I love these types of lecture series It s too bad you can t earn college credit just by listening to them, or I could have another degree by now As usual, this lecture did not disappoint Prof Hammond delivered an excellent overview of 5,000 years of Chinese history, giving enough detail to whet the appetite while also effectively giving us a high level look at the events that made China what it is today Do I feel like I m an expert on China after listening to this lecture series No But do I feel like I have a broad understanding of China, its people, and its culture, and that now I can start filling in the details without feeling lost Yes For someone interested in China, I d recommend this lecture series as a great first step.

  3. says:

    A lot of great information delivered in lackluster fashion Professor Hammond covers the highlights of 4000 years of Chinese history, a whole lot of material to condense and make digestible for those of us with little background in the subject He does this well, but his speaking style leaves something to be desired This makes getting through the course a bit of a chore, but the information is well organized It might have been easier to simply read the lectures rather than listen to them.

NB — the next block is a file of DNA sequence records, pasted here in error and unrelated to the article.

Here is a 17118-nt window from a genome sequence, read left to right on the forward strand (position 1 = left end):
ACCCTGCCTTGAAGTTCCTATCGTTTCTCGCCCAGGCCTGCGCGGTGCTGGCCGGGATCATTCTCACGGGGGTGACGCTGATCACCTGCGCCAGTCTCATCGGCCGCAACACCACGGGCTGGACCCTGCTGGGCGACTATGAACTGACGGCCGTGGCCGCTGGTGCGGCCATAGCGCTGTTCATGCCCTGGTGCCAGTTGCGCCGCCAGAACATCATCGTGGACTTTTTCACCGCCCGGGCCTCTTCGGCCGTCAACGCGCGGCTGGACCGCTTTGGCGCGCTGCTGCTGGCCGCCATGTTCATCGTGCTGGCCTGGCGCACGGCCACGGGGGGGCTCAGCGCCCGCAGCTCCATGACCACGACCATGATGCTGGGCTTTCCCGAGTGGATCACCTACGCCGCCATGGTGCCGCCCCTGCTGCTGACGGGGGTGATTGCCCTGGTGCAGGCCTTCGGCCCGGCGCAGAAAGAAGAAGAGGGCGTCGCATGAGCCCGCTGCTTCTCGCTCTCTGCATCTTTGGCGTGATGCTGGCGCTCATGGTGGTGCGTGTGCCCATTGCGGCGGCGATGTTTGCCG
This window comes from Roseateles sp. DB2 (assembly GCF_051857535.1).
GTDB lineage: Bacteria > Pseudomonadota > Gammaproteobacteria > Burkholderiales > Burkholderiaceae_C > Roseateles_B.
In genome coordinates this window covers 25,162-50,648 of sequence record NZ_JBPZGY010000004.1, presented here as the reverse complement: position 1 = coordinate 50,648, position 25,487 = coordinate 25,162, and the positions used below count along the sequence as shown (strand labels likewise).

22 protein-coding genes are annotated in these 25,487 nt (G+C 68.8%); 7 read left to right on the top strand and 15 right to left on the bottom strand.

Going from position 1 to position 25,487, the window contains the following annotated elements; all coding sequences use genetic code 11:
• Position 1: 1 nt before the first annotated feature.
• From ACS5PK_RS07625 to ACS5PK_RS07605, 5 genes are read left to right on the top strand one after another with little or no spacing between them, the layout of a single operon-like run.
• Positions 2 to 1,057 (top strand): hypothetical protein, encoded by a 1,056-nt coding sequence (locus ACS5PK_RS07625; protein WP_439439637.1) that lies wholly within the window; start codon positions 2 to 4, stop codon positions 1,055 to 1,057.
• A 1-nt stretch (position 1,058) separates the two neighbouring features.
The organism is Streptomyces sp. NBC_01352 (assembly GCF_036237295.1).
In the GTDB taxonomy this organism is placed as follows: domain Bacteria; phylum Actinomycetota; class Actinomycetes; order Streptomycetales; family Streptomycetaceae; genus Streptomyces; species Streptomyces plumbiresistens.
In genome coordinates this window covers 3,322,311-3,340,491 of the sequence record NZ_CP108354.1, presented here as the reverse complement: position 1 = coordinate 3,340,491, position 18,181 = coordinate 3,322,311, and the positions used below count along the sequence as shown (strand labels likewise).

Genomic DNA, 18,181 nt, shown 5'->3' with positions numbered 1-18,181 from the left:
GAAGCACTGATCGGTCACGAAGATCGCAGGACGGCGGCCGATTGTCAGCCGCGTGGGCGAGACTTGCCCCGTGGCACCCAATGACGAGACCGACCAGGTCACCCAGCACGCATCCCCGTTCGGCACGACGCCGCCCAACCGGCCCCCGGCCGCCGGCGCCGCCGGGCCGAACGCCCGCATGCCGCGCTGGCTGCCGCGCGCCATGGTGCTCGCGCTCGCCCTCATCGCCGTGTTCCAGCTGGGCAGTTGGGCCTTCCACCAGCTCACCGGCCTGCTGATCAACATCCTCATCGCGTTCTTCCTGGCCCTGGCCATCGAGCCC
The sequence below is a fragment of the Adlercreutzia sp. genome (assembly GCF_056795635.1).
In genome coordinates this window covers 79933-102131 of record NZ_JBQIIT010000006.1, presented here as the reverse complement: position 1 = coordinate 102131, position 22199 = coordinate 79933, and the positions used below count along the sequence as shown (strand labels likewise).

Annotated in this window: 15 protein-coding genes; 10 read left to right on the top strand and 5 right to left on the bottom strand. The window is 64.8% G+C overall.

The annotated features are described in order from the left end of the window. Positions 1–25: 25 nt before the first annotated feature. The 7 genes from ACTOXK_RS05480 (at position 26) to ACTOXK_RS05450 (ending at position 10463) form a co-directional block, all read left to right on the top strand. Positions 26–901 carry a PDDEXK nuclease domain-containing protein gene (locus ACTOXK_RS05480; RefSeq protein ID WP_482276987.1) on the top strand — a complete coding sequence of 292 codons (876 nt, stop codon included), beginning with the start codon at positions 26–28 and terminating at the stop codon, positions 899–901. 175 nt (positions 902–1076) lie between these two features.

4. says:

    From Yao to Mao 5000 Years of Chinese History 4 out 5Wow Chinese history is indeed is full with interesting event and somehow have similarity with the Arab history Mr Hammond kept the content interesting and to the point and concentrated in the most interesting event in each period his fascination of the Chinese civilization and history which make you feel related to the event His way of presenting the lecture is ok it not great and not boring as well so all in all it worth the trouble

  5. says:

    A lovely overview the lecturer starts from ground zero and covers a huge span of time by discussing major events peppered with fun historical trivia tidbits Highly recommend.

  6. says: